Look for home childcarers in your area

Nursery schools and nursery classes in schools maintained by Lancashire County Council

Maintained nurseries and nursery classes are attached to a school and are registered and inspected by Ofsted as part of the school’s inspection. They provide early education and care for children from age three to five, usually in morning or afternoon sessions.

Children that attend a maintained nursery or class are not guaranteed a place at the school once they reach school age. Lancashire’s nursery schools and classes offer up to 15 hours a week of childcare. However, some may be able to deliver this flexibly rather than all mornings or afternoons. Your child can receive up to 15 hours of childcare a week in a maintained nursery school or class free of charge until they start school.

If your child has reached the age of 3 by 31 August 2017, your child will be eligible for some free nursery provision from September 2017. Some two year olds may also be eligible.

Application forms are usually available from nursery schools and classes or you can download an application form (PDF, 345KB). Forms should be returned to the nursery school or class which you are applying for by 19 January 2018.

Available places remain at some nursery schools and classes during the year. These can be filled from the start of each school term and will normally be offered to children from the first day of term after their 3rd birthday.

Please see the document information for parents 2017/18 (PDF, 478KB) for contact details of nursery schools and classes provided by Lancashire County Council. It also contains the admission criteria (in section 2).

Look for maintained nurseries in your area

Nursery units of independent schools

Independent schools do not depend on national or local government funding. Instead they are financed by tuition fees and gifts. They are inspected by the Independent Schools Inspection Service, and can also opt to be inspected by Ofsted.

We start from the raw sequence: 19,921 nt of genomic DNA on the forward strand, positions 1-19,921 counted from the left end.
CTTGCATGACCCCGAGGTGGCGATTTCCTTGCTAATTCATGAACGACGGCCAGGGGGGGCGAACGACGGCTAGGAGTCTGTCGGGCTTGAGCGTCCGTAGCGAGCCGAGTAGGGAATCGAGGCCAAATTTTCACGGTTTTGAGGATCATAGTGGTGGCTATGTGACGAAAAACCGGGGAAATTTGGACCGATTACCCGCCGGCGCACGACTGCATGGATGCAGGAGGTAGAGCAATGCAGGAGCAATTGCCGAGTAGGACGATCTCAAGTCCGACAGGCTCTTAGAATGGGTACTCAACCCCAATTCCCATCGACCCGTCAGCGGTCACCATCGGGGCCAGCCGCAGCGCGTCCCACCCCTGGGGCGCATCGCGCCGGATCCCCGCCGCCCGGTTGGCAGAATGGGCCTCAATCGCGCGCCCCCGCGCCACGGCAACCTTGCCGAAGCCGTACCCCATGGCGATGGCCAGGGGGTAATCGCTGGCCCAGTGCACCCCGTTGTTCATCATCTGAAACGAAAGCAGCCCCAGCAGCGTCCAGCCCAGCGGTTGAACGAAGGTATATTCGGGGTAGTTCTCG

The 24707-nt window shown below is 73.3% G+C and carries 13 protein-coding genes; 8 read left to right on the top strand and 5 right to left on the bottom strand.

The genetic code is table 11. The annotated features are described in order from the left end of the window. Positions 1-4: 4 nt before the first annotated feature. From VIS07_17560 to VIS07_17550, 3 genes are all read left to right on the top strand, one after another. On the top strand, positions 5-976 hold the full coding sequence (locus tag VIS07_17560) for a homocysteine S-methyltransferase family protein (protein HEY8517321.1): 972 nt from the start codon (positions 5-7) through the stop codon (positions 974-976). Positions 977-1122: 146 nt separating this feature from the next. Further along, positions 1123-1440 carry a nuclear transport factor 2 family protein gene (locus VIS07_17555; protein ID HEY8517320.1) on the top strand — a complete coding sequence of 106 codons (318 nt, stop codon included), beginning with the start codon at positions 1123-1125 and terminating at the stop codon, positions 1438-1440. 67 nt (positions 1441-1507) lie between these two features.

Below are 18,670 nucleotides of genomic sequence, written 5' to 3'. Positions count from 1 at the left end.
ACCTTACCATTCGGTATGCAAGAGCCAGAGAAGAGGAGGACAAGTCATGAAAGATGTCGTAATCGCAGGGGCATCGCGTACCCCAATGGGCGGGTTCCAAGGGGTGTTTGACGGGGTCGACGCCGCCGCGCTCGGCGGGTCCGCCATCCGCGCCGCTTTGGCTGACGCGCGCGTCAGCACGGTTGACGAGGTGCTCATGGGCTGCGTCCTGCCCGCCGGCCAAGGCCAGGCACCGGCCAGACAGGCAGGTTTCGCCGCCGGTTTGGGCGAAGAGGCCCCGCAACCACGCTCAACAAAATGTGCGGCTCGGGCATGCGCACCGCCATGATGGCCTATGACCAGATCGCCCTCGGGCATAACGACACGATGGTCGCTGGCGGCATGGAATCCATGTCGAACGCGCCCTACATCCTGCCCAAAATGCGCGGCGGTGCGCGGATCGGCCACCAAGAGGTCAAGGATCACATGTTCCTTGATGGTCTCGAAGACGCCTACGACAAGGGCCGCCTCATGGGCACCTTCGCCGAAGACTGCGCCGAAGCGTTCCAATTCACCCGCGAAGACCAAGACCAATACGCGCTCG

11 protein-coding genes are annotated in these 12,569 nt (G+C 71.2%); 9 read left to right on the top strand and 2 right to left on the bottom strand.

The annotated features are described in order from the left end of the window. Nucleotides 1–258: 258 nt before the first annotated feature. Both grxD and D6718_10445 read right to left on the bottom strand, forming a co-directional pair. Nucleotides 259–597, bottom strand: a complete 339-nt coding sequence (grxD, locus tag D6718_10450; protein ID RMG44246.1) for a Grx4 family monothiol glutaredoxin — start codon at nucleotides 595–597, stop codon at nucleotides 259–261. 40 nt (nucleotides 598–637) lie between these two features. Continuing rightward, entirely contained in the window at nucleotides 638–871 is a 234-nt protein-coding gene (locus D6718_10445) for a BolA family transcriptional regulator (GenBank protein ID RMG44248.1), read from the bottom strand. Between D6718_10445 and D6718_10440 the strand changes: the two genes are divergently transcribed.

Many of these nursery units have extended their childcare hours to meet the needs of working parents. They usually provide childcare from around 7.30am to 6pm in term-time, and can offer full or half-day sessions. Some also offer childcare during school holidays. Your child should experience learning and development activities suitable for their age - as part of the Early Years Foundation Stage. Charges are usually paid once a term and vary from school to school.

Look for nursery units of independent schools

Out of school care

Many schools and private childcare providers offer a variety of care arrangements and activities for children outside standard school hours. These range from formal childcare in primary schools to study support groups, music, art and sports clubs.

Breakfast clubs usually run from 8am until school starts, although some will open from 7.30am to help meet the needs of working parents. After school clubs open at the end of the school day until 6pm onwards depending on the childcare provider.

Holiday schemes offer sessions or full-day childcare during school holidays. Not all of them are open for the whole of the holidays, so you may need to make other arrangements if you need full-time care for your children during the holidays.

You should expect to pay:

  • between £1 and £4.50 for a breakfast club session
  • between £4 and £10 for an after-school club session
  • £20 to £35 a day for a holiday scheme

Look for out of school care in your area

Pre-school playgroups

Pre-school playgroups are registered by Ofsted to provide a wide range of experiences for children to play and learn and to help them develop relationships with other children and staff.

The number of children they can care for depends on the space in the building and the number of staff working there. Ofsted have set clear guidelines about the number of staff required to make sure children are safe and that their needs are met. These guidelines are listed below:

For children aged three and over:

  • There must be at least one member of staff for every eight children.
  • At least one member of staff must hold a full and relevant level three qualification.
  • At least half of all the other staff must hold a full and relevant level two qualification.

Pre-school playgroups follow the Early Years Foundation Stage Framework when caring for under-fives. Pre-school playgroups provide a variety of childcare sessions. They do this in the morning or afternoon, usually during term-time, although some now offer full-time places. You should expect to pay between £5 and £19 a session, with an average of around £9 a session. However, it will really depend on; where the playgroup is, the number of children they care for, any special requirements your child has and how many hours of childcare you need.

Look for playgroups in your area

Children's centres

Children’s centres offer early education, childcare advice and have links to a range of local childcare providers.

They also offer a range of other services to children aged under 5 and their families.

Find your nearest Children's Centre and ask what help is available to you:

Find your nearest Children's Centre

Finding childcare